Here are the days of the teacher facilitating learning as students conduct independent research to become mini experts on a topic and then collaborating grade-wide to create a digital book using the app Book Creator.

After receiving mini lessons on research, newspaper article writing and design and layout 8th graders set out on a month long journey to learn and discover the events leading up to and including Revolutionary War. This wasn’t an iPad lesson to enhance a unit.

This was a project that through the use of technology supported learning by the students for the students.

Let me explain.

The timeline was divided and each pairing of students chose an event.  They were responsible for researching their event taking into account the various perspectives of the time and referencing authentic primary sources-this is in line with the Historical Thinking methodology of teaching History which is the backbone of this class.

Each group was responsible for the creation of a 7-9 page digital book using the app Book Creator which included:

  • 2 student written newspaper articles highlighting two different points of view.  For example, one article was from the British perspective while the other was from the Patriot perspective.
  • 1 image per page
  • 2 uses of original audio
  • 2 original videos
  • A 5 question assessment which matched the creators goals for understanding
  • A design and layout that stayed true to the time period and considered the emotions being evoked in the content.

Students were encouraged to make very thoughtful choices as to how the various parts worked to enhance their overall message.  They understood that each piece had to serve a certain purpose. They were pushed to articulate what that purpose was.

After 1 week of research and 2 weeks of creation, the students were ready to combine their books.

For the next few days, each student individually with headphones in their ears focussed and interested read through the digital book created by their peers.

In order to hold the students accountable for the content, each student wrote 3 level 3 QAR (Question-Answer Relationship) questions for each mini book in which they had to show that they were thinking about the text.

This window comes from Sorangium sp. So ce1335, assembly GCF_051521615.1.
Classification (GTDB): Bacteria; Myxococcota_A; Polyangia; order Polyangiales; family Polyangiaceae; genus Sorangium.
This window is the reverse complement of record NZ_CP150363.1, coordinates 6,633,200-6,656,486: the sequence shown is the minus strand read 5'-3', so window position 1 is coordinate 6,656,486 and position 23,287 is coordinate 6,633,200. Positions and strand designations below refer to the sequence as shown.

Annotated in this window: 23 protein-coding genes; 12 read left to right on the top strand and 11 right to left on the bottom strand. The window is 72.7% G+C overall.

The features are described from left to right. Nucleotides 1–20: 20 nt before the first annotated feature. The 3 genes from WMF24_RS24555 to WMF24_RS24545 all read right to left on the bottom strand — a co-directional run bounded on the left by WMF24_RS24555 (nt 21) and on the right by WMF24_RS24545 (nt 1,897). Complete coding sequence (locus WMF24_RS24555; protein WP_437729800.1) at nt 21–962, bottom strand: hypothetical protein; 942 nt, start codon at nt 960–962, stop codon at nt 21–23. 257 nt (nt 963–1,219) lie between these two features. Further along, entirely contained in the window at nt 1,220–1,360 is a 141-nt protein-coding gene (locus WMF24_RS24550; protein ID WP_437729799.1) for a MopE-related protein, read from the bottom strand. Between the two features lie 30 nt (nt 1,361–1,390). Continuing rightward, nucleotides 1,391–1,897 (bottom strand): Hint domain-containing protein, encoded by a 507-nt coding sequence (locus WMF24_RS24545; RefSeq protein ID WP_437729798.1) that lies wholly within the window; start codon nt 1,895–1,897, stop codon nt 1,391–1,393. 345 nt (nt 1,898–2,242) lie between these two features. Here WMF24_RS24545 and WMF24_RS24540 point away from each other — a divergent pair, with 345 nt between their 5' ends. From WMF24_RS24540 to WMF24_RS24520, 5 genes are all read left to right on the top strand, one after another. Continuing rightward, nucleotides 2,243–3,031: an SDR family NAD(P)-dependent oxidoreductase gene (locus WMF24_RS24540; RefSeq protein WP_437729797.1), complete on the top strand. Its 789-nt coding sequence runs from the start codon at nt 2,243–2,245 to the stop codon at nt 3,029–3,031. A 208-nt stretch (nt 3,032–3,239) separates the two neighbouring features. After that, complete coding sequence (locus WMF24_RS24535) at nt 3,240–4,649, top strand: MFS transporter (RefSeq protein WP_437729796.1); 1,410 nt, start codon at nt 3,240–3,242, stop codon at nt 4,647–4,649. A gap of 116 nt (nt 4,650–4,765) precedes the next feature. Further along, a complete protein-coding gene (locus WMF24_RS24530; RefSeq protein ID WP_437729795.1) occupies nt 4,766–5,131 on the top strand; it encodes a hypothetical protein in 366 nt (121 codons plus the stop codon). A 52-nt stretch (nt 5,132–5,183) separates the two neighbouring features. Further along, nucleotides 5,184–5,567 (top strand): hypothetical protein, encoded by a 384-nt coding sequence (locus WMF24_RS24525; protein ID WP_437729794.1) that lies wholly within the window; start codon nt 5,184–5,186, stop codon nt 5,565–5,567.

The students then began the process of reflection in which they gave feedback to their peers for each book in regards to design, layout and content thoroughness.

Lastly, they wrote paragraphs assessing how the process of using Book Creator impacted their own personal learning.

This unit was a success!  Book Creator allowed the students the room and flexibility to bring their interests and talents to the table.  One student used an animation app to fulfill the video requirement, where another student created a piece of music to fulfill the audio requirement. They extended their research to learn about the clothing, food, and more.  They were able to give each other compliments and constructive criticism that was based on the language used in the mini lessons. And, they showed content knowledge.

To highlight the success, here are two of my favorite anecdotes:

One student asked if I’d consider offering the combined book to next year’s class as their textbook.  That showed me that he had such pride in his work and felt that the quality was worthy of substituting other resources.

But my ultimate measure of success was a shy boy who struggles to learn came over to me weeks after the completion of the project to thank me for the experience of creating the iBook.  He said that he feels that he really understands the Revolutionary War period because of it.

Thank me for learning??!!  Didn’t see that coming.